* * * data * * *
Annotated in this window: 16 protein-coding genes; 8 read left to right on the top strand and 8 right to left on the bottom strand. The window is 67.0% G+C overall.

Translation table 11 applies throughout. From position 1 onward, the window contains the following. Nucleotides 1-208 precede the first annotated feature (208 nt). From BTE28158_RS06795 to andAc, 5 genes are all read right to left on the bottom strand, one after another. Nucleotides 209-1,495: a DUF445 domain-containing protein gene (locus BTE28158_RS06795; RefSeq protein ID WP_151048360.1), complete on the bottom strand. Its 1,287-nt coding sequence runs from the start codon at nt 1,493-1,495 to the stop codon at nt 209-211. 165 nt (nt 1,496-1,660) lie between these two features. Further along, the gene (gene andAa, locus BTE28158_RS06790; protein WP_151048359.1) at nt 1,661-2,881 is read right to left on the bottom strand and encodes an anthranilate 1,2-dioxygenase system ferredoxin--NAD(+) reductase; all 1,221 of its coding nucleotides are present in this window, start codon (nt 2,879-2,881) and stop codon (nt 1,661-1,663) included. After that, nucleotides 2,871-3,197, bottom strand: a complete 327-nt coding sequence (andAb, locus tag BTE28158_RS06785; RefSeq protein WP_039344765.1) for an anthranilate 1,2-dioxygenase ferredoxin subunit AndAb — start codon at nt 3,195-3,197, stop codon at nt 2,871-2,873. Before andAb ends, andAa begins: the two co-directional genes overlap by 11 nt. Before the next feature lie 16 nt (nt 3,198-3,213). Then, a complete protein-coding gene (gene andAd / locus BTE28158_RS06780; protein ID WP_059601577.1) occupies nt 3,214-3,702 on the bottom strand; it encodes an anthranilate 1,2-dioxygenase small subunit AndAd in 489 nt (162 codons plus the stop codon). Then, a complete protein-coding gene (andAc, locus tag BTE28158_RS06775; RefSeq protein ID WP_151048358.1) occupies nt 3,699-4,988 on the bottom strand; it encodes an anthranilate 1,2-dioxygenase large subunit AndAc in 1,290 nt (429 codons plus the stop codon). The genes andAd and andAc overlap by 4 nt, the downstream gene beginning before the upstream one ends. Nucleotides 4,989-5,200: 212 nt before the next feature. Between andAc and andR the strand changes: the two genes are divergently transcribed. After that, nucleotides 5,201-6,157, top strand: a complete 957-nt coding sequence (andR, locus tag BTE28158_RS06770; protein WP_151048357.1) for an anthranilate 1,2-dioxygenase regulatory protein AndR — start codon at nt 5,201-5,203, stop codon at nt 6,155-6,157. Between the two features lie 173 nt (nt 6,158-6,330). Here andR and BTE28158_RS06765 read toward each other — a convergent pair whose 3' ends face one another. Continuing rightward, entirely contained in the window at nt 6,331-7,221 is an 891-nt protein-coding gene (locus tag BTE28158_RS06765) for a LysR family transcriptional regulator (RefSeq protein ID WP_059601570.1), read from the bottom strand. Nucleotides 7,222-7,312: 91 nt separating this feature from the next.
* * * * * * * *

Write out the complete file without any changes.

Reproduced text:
Annotated in this window: 16 protein-coding genes; 8 read left to right on the top strand and 8 right to left on the bottom strand. The window is 67.0% G+C overall.

Translation table 11 applies throughout. From position 1 onward, the window contains the following. Nucleotides 1-208 precede the first annotated feature (208 nt). From BTE28158_RS06795 to andAc, 5 genes are all read right to left on the bottom strand, one after another. Nucleotides 209-1,495: a DUF445 domain-containing protein gene (locus BTE28158_RS06795; RefSeq protein ID WP_151048360.1), complete on the bottom strand. Its 1,287-nt coding sequence runs from the start codon at nt 1,493-1,495 to the stop codon at nt 209-211. 165 nt (nt 1,496-1,660) lie between these two features. Further along, the gene (gene andAa, locus BTE28158_RS06790; protein WP_151048359.1) at nt 1,661-2,881 is read right to left on the bottom strand and encodes an anthranilate 1,2-dioxygenase system ferredoxin--NAD(+) reductase; all 1,221 of its coding nucleotides are present in this window, start codon (nt 2,879-2,881) and stop codon (nt 1,661-1,663) included. After that, nucleotides 2,871-3,197, bottom strand: a complete 327-nt coding sequence (andAb, locus tag BTE28158_RS06785; RefSeq protein WP_039344765.1) for an anthranilate 1,2-dioxygenase ferredoxin subunit AndAb — start codon at nt 3,195-3,197, stop codon at nt 2,871-2,873. Before andAb ends, andAa begins: the two co-directional genes overlap by 11 nt. Before the next feature lie 16 nt (nt 3,198-3,213). Then, a complete protein-coding gene (gene andAd / locus BTE28158_RS06780; protein ID WP_059601577.1) occupies nt 3,214-3,702 on the bottom strand; it encodes an anthranilate 1,2-dioxygenase small subunit AndAd in 489 nt (162 codons plus the stop codon). Then, a complete protein-coding gene (andAc, locus tag BTE28158_RS06775; RefSeq protein ID WP_151048358.1) occupies nt 3,699-4,988 on the bottom strand; it encodes an anthranilate 1,2-dioxygenase large subunit AndAc in 1,290 nt (429 codons plus the stop codon). The genes andAd and andAc overlap by 4 nt, the downstream gene beginning before the upstream one ends. Nucleotides 4,989-5,200: 212 nt before the next feature. Between andAc and andR the strand changes: the two genes are divergently transcribed. After that, nucleotides 5,201-6,157, top strand: a complete 957-nt coding sequence (andR, locus tag BTE28158_RS06770; protein WP_151048357.1) for an anthranilate 1,2-dioxygenase regulatory protein AndR — start codon at nt 5,201-5,203, stop codon at nt 6,155-6,157. Between the two features lie 173 nt (nt 6,158-6,330). Here andR and BTE28158_RS06765 read toward each other — a convergent pair whose 3' ends face one another. Continuing rightward, entirely contained in the window at nt 6,331-7,221 is an 891-nt protein-coding gene (locus tag BTE28158_RS06765) for a LysR family transcriptional regulator (RefSeq protein ID WP_059601570.1), read from the bottom strand. Nucleotides 7,222-7,312: 91 nt separating this feature from the next.